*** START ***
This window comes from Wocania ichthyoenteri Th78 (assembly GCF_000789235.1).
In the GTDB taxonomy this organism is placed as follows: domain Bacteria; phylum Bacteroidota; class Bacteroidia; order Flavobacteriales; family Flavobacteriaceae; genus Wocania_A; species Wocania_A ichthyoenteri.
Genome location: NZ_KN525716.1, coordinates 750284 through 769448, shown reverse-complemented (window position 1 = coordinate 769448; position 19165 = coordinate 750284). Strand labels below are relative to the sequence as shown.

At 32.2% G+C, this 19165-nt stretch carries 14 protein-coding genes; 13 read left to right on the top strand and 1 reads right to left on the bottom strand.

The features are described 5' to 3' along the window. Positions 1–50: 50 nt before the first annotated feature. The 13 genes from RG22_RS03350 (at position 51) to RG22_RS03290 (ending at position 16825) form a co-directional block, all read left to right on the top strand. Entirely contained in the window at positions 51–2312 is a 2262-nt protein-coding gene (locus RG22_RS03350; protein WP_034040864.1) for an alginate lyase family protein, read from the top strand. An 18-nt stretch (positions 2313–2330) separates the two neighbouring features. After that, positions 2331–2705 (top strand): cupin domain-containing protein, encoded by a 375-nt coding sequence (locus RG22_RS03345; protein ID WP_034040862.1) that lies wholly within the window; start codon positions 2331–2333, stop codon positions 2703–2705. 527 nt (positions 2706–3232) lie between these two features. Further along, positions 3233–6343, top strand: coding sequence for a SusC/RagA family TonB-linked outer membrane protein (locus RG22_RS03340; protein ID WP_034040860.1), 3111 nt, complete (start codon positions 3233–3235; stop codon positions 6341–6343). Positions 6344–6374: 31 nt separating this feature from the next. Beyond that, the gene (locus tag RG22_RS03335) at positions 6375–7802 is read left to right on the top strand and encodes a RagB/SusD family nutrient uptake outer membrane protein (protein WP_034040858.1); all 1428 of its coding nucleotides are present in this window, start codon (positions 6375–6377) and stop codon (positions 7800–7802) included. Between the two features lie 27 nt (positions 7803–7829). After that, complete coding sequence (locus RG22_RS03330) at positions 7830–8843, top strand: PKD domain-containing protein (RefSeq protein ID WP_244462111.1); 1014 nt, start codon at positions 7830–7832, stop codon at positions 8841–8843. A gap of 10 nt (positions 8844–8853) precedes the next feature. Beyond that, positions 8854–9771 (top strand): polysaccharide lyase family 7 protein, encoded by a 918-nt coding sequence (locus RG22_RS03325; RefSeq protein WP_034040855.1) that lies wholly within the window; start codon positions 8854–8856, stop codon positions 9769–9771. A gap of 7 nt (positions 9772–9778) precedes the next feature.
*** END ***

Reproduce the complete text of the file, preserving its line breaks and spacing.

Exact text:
This window comes from Wocania ichthyoenteri Th78 (assembly GCF_000789235.1).
In the GTDB taxonomy this organism is placed as follows: domain Bacteria; phylum Bacteroidota; class Bacteroidia; order Flavobacteriales; family Flavobacteriaceae; genus Wocania_A; species Wocania_A ichthyoenteri.
Genome location: NZ_KN525716.1, coordinates 750284 through 769448, shown reverse-complemented (window position 1 = coordinate 769448; position 19165 = coordinate 750284). Strand labels below are relative to the sequence as shown.

At 32.2% G+C, this 19165-nt stretch carries 14 protein-coding genes; 13 read left to right on the top strand and 1 reads right to left on the bottom strand.

The features are described 5' to 3' along the window. Positions 1–50: 50 nt before the first annotated feature. The 13 genes from RG22_RS03350 (at position 51) to RG22_RS03290 (ending at position 16825) form a co-directional block, all read left to right on the top strand. Entirely contained in the window at positions 51–2312 is a 2262-nt protein-coding gene (locus RG22_RS03350; protein WP_034040864.1) for an alginate lyase family protein, read from the top strand. An 18-nt stretch (positions 2313–2330) separates the two neighbouring features. After that, positions 2331–2705 (top strand): cupin domain-containing protein, encoded by a 375-nt coding sequence (locus RG22_RS03345; protein ID WP_034040862.1) that lies wholly within the window; start codon positions 2331–2333, stop codon positions 2703–2705. 527 nt (positions 2706–3232) lie between these two features. Further along, positions 3233–6343, top strand: coding sequence for a SusC/RagA family TonB-linked outer membrane protein (locus RG22_RS03340; protein ID WP_034040860.1), 3111 nt, complete (start codon positions 3233–3235; stop codon positions 6341–6343). Positions 6344–6374: 31 nt separating this feature from the next. Beyond that, the gene (locus tag RG22_RS03335) at positions 6375–7802 is read left to right on the top strand and encodes a RagB/SusD family nutrient uptake outer membrane protein (protein WP_034040858.1); all 1428 of its coding nucleotides are present in this window, start codon (positions 6375–6377) and stop codon (positions 7800–7802) included. Between the two features lie 27 nt (positions 7803–7829). After that, complete coding sequence (locus RG22_RS03330) at positions 7830–8843, top strand: PKD domain-containing protein (RefSeq protein ID WP_244462111.1); 1014 nt, start codon at positions 7830–7832, stop codon at positions 8841–8843. A gap of 10 nt (positions 8844–8853) precedes the next feature. Beyond that, positions 8854–9771 (top strand): polysaccharide lyase family 7 protein, encoded by a 918-nt coding sequence (locus RG22_RS03325; RefSeq protein WP_034040855.1) that lies wholly within the window; start codon positions 8854–8856, stop codon positions 9769–9771. A gap of 7 nt (positions 9772–9778) precedes the next feature.